There’s something I need to get off my chest.
I’ve used a lot of different labels to describe myself over the years – geek, goth, autodidact, polyglot, kinkster, polyamorous, third-culture kid, dharma bum, database admin, software developer, cloud architect, VP. None feel as risky to claim as #trans, and yet, none of those other labels are as authentic, none require as much vulnerability to share.
Reflecting on my childhood reveals a difficult truth: when I was in primary school, I was one of the girls. Everyone (except me) knew it, but in a small southern California town in 1992, none of us had the social vocabulary to talk about gender fluidity, least of all me. By the time I turned 16, I had figured out how to pass as though I was over 21, and very clearly “a man”, because this made it much safer to exist in public.
In essence, to survive childhood, I traded the freedom to express myself authentically for a thinly-constructed sense of safety, and I’ve been paying an internal cost for that choice ever since. My close friends have all known … to some degree or another. I’ve always done little things to honor my feminine side, even as my career took off and I became modestly well known in Open Source as a guy. That exposure, that network, helped me learn a lot about who I am and connect with an amazingly beautiful & diverse network of people.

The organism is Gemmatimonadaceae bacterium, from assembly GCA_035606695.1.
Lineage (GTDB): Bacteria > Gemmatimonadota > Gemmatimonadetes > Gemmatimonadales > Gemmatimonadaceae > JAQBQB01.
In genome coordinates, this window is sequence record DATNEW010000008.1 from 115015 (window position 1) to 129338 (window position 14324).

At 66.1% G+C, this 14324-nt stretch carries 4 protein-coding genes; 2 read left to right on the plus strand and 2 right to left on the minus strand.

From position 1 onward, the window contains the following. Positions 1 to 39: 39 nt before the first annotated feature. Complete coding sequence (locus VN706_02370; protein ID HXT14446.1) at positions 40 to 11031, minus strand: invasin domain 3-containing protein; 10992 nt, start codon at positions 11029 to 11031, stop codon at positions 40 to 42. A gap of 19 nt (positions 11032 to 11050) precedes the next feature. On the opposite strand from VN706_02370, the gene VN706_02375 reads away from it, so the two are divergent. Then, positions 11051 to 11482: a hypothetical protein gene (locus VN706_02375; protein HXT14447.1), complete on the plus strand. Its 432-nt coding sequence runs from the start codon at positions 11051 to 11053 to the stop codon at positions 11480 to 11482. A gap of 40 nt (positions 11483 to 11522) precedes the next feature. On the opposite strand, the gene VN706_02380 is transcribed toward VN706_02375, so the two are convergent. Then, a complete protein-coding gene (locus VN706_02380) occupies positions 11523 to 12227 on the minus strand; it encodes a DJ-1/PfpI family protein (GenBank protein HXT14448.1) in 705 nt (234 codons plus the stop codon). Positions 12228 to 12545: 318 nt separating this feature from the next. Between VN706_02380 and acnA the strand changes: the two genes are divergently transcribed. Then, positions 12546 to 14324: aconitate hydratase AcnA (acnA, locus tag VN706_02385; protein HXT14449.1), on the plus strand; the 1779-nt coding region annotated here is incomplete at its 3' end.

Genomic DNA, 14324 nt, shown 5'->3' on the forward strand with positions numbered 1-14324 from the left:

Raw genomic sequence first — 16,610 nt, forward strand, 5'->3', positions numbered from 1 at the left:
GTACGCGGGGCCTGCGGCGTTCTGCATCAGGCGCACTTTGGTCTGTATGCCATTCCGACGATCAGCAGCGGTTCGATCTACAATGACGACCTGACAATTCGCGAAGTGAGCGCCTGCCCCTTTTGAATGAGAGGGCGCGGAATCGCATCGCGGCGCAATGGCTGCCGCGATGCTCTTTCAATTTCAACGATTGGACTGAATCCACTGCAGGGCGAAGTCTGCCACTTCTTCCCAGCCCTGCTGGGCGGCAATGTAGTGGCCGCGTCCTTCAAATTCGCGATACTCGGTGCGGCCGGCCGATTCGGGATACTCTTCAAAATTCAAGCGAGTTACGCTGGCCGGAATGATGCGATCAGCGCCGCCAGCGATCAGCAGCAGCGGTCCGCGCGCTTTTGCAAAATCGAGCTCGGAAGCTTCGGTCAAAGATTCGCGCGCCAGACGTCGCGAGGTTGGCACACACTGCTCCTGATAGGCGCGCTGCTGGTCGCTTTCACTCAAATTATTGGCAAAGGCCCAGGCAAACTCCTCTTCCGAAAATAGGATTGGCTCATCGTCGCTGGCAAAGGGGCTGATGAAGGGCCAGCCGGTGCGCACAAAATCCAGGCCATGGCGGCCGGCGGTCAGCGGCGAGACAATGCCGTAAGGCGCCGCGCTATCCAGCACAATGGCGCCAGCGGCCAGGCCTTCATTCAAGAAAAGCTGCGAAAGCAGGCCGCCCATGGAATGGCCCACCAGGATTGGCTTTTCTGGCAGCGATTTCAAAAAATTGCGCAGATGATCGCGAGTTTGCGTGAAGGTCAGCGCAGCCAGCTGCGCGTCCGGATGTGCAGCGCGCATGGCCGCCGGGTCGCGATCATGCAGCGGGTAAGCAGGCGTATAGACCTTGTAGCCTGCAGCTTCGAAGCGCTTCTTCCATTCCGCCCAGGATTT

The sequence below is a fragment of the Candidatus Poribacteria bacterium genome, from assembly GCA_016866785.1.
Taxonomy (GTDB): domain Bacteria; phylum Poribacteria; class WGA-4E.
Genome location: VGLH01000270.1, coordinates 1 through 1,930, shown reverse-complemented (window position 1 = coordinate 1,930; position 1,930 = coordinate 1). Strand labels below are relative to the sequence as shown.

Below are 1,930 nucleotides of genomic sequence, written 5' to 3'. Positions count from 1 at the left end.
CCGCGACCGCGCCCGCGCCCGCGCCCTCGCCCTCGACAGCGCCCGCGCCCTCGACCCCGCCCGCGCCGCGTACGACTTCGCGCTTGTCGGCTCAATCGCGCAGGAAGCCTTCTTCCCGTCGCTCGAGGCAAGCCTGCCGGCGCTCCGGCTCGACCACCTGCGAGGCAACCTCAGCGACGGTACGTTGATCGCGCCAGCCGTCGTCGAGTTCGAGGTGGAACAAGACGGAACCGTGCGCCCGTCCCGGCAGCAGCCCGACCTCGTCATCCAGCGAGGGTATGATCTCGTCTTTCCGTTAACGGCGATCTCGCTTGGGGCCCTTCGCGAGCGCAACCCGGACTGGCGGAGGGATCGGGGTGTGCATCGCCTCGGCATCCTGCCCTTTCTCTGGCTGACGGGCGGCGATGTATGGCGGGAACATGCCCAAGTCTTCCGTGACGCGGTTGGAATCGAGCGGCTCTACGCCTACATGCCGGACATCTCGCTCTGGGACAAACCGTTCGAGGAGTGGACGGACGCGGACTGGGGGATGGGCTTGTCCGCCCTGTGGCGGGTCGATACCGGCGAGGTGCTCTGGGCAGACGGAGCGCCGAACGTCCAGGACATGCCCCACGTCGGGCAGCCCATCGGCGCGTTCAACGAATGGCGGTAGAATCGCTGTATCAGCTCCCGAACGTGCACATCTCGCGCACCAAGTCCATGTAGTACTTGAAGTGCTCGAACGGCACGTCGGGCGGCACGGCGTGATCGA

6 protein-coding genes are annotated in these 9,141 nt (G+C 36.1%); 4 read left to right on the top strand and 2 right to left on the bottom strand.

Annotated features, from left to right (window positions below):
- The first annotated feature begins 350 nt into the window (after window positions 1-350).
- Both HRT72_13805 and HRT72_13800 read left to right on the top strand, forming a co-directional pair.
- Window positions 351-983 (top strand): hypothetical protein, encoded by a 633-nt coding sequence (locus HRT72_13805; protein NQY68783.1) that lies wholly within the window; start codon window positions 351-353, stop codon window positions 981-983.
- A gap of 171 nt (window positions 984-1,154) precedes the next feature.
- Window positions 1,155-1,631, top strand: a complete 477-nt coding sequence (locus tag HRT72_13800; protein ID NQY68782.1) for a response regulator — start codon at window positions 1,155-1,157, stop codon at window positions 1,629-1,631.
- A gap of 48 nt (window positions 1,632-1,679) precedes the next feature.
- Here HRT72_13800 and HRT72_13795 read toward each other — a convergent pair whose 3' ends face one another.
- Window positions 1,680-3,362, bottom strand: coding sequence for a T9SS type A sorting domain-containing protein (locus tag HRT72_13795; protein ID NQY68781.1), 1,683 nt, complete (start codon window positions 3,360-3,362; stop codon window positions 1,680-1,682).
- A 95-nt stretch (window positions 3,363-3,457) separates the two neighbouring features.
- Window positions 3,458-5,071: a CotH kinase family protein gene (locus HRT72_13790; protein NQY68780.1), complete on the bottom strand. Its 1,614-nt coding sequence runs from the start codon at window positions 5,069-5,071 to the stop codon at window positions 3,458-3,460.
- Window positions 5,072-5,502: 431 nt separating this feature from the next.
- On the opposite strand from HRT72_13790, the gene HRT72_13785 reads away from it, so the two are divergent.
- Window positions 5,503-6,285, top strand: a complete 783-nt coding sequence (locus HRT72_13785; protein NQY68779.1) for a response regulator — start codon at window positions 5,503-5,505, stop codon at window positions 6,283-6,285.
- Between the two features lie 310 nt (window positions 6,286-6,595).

Now I’m done holding back who I am.
Yesterday’s #WomenInTech Summit was incredible for a lot of reasons, and it was the firs second time that I’ve been at an event with my F/OSS community since openly starting this transition. Most notable for me was the message (carried by several speakers) that we women bring a power, an opportunity, to tech companies through our ability to share our authentic, vulnerable selves. That strength isn’t unique to women.
However, it is the only way forward for me. I know that I won’t be able to succeed in my next professional endeavor unless I embrace this truth.
So, hi there, internet.
I’m a queer trans woman in tech.